The NC study is a country-wide, population-based, case-control study [3,7,19]. The cases included patients with DTC diagnosed between 1993 and 1999 who had been living in NC for at least 5 years at the time of diagnosis. The cases were identified from the two pathology laboratories in NC and from active searches in the medical records of the main hospitals. Age- and sex-matched controls were randomly selected from recently updated electoral rolls. A total of 332 cases and 412 controls were included; 42 cases and 133 controls self-declared Europeans and 206 cases and 156 controls self-declared Melanesians. Saliva DNA samples (Oragen®) were available for 284 Melanesians (164 cases and 120 controls) and 108 Europeans (27 cases and 81 controls).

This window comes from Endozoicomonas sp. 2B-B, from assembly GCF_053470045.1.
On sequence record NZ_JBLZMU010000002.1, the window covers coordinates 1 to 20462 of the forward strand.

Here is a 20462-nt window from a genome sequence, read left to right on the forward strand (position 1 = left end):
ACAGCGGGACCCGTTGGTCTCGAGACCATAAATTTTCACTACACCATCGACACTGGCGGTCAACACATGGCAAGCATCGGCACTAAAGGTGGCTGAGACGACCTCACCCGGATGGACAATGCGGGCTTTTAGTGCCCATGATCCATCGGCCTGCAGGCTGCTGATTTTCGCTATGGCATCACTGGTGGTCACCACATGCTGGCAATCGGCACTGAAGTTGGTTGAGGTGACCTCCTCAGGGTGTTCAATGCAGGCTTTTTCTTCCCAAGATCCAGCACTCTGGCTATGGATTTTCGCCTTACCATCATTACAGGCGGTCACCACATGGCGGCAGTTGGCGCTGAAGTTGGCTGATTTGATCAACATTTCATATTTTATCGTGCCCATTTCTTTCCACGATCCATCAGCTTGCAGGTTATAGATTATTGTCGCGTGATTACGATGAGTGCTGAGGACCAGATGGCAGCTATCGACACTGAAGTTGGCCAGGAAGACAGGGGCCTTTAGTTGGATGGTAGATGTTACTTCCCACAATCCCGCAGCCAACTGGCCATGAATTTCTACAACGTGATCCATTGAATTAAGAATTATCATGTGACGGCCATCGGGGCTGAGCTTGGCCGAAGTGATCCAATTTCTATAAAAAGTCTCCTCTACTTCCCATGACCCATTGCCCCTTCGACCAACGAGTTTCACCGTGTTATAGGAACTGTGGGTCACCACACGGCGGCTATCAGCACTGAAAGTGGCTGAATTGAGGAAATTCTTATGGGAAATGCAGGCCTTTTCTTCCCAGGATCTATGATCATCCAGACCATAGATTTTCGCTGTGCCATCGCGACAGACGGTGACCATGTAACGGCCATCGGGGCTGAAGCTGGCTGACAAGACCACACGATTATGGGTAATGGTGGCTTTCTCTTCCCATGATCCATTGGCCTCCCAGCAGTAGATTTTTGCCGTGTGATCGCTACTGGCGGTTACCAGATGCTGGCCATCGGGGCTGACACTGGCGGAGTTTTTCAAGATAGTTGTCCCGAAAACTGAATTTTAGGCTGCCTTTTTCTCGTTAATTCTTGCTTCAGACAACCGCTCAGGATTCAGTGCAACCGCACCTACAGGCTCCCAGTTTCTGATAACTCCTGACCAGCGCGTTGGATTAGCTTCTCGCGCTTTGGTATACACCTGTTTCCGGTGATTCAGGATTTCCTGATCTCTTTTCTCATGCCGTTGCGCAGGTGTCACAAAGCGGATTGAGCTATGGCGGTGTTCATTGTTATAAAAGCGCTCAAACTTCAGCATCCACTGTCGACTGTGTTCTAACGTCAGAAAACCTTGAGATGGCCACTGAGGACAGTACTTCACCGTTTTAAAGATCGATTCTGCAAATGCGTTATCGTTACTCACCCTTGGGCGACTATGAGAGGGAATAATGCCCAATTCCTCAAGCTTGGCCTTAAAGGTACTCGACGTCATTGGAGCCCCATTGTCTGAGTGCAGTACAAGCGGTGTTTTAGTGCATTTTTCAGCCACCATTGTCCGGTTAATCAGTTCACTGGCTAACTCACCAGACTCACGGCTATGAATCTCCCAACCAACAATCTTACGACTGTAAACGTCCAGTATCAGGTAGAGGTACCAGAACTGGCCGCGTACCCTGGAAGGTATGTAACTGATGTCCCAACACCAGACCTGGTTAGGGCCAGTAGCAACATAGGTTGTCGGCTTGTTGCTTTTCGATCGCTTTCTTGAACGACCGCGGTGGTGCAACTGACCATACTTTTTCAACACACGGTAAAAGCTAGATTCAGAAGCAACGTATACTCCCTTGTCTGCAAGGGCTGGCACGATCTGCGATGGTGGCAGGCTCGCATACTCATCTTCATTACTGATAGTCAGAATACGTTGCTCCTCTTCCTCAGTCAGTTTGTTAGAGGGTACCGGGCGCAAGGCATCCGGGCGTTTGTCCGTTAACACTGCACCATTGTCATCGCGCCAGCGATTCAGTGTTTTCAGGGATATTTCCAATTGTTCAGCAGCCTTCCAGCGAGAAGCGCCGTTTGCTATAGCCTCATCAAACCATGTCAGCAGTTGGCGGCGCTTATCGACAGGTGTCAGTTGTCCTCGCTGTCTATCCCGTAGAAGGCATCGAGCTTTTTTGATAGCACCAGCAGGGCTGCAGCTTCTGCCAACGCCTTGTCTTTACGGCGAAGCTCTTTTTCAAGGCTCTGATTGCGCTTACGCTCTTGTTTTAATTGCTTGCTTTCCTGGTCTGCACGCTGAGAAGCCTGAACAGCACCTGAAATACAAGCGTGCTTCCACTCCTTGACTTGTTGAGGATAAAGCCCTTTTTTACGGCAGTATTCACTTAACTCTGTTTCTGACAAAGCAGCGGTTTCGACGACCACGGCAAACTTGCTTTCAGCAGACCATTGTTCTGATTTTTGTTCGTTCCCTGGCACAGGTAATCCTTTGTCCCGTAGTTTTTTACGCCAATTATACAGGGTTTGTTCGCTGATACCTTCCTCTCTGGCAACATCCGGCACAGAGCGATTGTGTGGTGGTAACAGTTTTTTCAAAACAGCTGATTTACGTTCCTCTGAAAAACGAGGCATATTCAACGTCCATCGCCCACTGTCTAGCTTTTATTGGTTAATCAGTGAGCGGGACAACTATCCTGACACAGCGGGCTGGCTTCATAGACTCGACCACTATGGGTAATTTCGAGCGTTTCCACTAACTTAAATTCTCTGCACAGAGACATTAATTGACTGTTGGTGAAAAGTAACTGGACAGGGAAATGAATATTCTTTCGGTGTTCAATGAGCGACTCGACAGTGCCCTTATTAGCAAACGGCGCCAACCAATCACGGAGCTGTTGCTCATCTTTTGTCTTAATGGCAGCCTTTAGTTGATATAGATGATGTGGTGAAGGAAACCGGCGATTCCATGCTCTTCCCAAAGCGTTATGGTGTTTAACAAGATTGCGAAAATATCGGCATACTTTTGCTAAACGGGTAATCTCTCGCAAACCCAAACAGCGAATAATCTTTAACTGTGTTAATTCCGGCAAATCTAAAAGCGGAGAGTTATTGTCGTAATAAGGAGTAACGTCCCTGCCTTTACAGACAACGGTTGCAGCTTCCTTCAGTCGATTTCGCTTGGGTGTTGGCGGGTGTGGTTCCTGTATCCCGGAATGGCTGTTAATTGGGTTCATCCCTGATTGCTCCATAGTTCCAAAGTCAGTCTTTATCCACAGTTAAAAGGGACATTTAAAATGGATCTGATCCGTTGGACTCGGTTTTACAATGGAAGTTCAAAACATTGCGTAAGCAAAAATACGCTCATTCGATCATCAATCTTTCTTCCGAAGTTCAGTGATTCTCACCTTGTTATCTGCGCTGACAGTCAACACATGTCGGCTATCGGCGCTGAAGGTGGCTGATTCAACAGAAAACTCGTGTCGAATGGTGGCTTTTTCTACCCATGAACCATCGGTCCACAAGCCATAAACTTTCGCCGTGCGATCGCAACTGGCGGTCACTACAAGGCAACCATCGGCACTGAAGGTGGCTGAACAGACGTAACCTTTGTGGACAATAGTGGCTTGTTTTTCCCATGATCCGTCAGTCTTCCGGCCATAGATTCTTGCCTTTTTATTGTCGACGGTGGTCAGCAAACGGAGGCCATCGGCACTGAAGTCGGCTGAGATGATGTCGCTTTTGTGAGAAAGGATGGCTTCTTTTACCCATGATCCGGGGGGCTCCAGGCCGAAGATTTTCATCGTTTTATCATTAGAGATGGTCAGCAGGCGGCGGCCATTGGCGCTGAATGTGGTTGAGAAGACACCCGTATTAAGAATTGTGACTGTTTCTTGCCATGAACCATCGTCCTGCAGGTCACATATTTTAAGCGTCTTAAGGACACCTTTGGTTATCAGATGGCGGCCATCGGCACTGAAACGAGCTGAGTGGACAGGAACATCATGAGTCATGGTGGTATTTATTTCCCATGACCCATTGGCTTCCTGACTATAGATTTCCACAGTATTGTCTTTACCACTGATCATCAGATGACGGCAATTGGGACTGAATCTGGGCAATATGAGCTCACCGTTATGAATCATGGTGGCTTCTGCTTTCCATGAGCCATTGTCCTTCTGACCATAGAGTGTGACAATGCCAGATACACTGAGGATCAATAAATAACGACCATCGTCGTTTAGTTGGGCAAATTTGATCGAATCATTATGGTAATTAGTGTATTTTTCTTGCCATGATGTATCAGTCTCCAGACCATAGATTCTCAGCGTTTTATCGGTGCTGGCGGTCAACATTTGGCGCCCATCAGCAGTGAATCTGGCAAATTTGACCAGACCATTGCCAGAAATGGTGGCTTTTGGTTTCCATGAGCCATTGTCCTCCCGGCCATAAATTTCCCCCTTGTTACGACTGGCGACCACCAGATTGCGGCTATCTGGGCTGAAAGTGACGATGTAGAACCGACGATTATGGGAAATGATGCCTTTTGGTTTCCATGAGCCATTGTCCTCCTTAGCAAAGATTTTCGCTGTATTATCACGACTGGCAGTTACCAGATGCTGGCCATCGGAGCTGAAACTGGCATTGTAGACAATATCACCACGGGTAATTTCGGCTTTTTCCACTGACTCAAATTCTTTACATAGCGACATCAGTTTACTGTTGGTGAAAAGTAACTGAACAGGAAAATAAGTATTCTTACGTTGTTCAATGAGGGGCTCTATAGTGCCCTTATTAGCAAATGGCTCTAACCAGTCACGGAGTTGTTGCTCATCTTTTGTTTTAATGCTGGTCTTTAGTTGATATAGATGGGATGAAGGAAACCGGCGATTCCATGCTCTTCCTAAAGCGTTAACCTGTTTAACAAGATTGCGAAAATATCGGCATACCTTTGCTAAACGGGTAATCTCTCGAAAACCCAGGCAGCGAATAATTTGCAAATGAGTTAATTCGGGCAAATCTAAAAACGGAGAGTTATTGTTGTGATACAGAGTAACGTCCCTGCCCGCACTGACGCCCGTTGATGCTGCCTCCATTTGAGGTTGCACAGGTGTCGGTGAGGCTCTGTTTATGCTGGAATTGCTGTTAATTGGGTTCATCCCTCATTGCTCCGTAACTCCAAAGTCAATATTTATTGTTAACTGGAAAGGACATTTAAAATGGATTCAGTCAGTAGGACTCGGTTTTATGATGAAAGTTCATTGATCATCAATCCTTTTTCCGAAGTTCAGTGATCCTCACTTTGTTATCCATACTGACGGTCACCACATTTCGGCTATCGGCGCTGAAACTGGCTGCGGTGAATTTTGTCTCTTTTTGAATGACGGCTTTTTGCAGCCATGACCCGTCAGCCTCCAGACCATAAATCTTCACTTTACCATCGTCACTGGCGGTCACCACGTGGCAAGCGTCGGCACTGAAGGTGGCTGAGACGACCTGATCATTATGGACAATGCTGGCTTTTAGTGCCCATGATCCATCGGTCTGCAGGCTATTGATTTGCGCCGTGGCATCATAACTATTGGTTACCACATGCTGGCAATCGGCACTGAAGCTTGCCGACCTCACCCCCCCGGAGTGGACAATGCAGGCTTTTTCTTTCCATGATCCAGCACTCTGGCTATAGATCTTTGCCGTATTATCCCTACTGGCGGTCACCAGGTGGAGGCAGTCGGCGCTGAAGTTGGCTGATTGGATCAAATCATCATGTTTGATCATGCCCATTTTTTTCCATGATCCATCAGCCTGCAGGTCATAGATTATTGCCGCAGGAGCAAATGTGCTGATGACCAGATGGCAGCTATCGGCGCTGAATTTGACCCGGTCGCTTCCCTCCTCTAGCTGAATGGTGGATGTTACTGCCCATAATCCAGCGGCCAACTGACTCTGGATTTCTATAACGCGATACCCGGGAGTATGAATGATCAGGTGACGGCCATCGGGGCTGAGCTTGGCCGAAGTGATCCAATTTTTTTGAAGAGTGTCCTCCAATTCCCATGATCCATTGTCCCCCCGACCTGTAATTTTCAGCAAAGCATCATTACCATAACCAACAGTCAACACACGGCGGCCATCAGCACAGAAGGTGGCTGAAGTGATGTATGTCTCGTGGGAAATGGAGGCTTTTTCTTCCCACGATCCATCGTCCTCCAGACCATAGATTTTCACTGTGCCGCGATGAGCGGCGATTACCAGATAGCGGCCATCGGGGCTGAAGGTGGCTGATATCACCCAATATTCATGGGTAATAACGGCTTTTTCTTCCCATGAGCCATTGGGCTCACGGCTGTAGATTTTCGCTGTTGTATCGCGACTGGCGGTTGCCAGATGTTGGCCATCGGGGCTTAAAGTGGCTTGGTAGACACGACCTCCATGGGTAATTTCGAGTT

In the two studies, information on ethnicity, personal and familial history of thyroid disease, gynecological and reproductive history, anthropometric factors, diet, alcohol intake, tobacco smoking, and residential and occupational histories was collected during in-person interviews by trained interviewers. BMI was defined as weight (in kilograms) divided by height (in meters) squared. Alcohol drinking was assessed as the lifetime average number of glasses per week using information from the questionnaire for each type of beverage separately (beer, wine, aperitif, and liqueur). Because the ethanol content is approximately the same for an ordinary glass of any alcoholic beverage, the total number of drinks per week was used as an indicator of total alcohol intake. Pack-years of cigarette smoking were calculated from the total number of years of tobacco smoking and from the number of cigarettes smoked per day for each smoking period.